German police guard the Reichstag building, the seat of the German lower house of parliament Bundestag, before the German presidential election in Berlin, February 12, 2017.
(photo credit: REUTERS)
The police president in Münster, Germany, appeared for a “nice evening” on November 25 at a pro-Hezbollah organization that proclaims its resistance against the Jewish state, ignoring his own state’s intelligence reports about the radical Islamic Hezbollah entity.
According to a Facebook entry on the website of the Hezbollah-affiliated Mahdi AG organization, Münster’s police president Hajo Kuhlisch met with members of the Imam-Mahdi mosque to discuss “anti-Muslim racism and Quran learning.”
“It was a nice evening and productive exchange,” wrote the organization that is filled with Hezbollah supporters, according to the state of North Rhine-Westphalia (NRW) intelligence reports, where Münster is located.
A photograph on the Facebook site of Mahdi AG, dated November 25, shows a smiling police president Kuhlisch standing next to members of Mahdi AG.
Last year, the chairman of the Hezbollah-affiliated Islamic center Al-Mahdi urged his supporters to wage “resistance” against Israel.
“Israel is the enemy – we carry out resistance,” said Hassan Jawad, chairman of Münster’s Al-Mahdi cultural center. Resistance for the Lebanese Hezbollah militia is synonymous with armed struggle against Israel.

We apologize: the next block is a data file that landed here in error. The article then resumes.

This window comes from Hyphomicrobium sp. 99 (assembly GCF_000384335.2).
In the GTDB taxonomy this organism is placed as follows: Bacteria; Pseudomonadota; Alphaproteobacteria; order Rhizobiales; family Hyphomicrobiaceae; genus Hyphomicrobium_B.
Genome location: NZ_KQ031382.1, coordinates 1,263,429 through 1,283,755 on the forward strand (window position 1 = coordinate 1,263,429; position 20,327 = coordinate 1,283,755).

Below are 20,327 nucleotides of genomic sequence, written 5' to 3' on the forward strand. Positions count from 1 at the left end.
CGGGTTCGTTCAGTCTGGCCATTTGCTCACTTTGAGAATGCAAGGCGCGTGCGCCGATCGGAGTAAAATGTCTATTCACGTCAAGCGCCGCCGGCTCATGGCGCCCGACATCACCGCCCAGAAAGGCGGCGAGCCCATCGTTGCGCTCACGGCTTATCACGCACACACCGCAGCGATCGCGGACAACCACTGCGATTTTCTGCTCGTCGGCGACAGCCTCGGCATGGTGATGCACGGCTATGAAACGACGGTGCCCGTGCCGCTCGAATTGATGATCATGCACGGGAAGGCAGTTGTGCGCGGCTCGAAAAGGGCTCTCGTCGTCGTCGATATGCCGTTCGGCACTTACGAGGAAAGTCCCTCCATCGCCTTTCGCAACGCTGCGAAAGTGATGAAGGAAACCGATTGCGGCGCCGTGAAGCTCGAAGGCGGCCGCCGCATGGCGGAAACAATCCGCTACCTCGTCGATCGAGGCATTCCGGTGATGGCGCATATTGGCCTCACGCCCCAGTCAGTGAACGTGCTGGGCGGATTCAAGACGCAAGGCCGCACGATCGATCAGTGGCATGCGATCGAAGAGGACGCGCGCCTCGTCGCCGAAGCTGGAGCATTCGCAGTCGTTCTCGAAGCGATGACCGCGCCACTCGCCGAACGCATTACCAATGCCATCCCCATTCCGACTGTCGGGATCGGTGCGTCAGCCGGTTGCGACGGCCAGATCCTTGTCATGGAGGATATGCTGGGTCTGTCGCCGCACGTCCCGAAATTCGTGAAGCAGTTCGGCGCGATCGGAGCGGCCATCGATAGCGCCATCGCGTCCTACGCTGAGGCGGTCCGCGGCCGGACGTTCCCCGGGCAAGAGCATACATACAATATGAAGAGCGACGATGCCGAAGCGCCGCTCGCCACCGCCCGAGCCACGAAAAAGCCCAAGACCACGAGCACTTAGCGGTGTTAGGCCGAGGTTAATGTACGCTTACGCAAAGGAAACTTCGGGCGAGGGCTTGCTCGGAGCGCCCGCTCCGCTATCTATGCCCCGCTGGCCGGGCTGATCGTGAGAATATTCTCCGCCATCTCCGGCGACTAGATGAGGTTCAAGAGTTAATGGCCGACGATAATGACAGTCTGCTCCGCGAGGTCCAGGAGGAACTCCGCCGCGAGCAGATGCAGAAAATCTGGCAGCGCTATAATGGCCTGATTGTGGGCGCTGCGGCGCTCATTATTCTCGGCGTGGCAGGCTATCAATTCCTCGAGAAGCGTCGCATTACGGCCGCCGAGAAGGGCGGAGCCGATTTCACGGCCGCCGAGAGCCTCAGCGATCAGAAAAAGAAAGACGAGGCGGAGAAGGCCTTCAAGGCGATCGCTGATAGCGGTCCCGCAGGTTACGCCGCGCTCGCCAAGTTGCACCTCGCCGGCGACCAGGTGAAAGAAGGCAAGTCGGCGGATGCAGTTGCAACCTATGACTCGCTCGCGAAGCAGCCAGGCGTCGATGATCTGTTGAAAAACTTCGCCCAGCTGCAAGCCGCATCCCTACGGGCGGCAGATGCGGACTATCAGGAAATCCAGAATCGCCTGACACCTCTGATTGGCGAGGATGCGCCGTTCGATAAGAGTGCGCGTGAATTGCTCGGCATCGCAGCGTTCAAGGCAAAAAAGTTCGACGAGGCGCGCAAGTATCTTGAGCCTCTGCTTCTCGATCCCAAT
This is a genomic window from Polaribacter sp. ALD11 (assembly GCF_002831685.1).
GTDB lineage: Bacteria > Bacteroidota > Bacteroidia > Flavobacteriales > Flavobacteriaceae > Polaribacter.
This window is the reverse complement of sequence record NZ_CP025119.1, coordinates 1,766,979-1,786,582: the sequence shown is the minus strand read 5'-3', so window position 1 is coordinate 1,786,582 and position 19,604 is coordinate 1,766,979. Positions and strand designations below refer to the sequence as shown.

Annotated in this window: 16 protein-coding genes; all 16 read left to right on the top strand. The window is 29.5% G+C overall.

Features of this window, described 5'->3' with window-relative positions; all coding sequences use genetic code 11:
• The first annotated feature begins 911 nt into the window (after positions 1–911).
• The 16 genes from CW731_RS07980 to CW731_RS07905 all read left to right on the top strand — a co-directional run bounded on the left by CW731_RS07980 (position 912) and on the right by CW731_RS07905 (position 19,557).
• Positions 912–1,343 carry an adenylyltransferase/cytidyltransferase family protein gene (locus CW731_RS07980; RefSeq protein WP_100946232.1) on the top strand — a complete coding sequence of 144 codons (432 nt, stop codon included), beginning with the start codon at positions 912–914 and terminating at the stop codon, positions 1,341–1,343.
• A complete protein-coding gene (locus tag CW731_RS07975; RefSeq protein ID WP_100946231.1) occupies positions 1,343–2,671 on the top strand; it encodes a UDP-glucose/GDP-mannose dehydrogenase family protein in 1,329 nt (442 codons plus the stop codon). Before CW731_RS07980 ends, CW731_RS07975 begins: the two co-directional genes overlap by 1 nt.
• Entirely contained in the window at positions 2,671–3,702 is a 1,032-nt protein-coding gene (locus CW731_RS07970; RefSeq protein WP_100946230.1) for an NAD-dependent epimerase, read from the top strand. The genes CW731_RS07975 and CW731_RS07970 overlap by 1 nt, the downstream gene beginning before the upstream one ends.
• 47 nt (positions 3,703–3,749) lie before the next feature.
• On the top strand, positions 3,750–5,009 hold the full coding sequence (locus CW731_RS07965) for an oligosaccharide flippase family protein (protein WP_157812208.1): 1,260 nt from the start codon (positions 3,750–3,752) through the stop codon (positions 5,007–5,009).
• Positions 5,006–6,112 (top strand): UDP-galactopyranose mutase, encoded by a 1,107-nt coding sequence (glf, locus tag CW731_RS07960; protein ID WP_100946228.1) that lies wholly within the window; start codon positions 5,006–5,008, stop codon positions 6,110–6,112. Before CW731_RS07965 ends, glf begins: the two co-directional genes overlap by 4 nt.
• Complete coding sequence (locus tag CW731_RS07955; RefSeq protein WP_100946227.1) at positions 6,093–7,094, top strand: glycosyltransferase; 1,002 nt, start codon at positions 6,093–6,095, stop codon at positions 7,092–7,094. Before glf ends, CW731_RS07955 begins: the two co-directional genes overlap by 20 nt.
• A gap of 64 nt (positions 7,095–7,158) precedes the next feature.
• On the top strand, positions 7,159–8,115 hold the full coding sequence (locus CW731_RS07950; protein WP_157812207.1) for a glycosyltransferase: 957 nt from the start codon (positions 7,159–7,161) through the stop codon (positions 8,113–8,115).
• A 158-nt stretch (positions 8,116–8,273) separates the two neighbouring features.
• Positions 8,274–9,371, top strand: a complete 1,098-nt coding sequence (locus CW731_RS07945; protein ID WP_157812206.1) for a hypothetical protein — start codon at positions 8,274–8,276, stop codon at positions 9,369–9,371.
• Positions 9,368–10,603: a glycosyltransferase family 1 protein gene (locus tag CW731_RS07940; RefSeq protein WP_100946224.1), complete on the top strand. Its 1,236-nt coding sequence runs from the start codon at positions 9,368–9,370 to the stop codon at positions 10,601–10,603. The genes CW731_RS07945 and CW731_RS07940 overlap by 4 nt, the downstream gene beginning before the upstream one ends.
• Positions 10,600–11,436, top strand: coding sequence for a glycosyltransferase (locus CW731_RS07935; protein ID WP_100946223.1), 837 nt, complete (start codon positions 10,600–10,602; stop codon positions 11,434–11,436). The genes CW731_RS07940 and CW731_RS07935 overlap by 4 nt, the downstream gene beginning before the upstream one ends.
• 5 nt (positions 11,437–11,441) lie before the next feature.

When asked by The Jerusalem Post in September if the minister president of North Rhine-Westphalia, Armin Laschet, plans to outlaw the Lebanese organization Hezbollah in North Rhine-Westphalia, he referred to the state’s interior minister who told the Post in 2017 “associations that support Hezbollah can presently be banned, if financial support [for them] is provable.”
The US, Israel, the Arab League, and Canada classify all of Hezbollah as a terrorist entity. Germany and the EU have merely proscribed Hezbollah’s so-called military wing a terrorist organization.
North Rhine-Westphalia has experienced a growth of Hezbollah members, who are in a position to raise funds and recruit new members.
According to the state’s 2017 intelligence report, the number of Hezbollah members increased from 100 in 2015 to 105 in 2016. There are 950 active Hezbollah members in Germany, according to German intelligence reports reviewed by the Post.
The German daily tabloid Bild reported that the police president did not inform the state’s intelligence agency prior to his meeting with the pro-Hezbollah group. The Münster police listed no notices on its website about the meeting or an explanation for why its president met with a pro-Hezbollah entity. Bild reported that Kuhlisch meets regularly with different religious groups in the city, including Christian, Jewish and Islamic communities, according to the police communication’s department.
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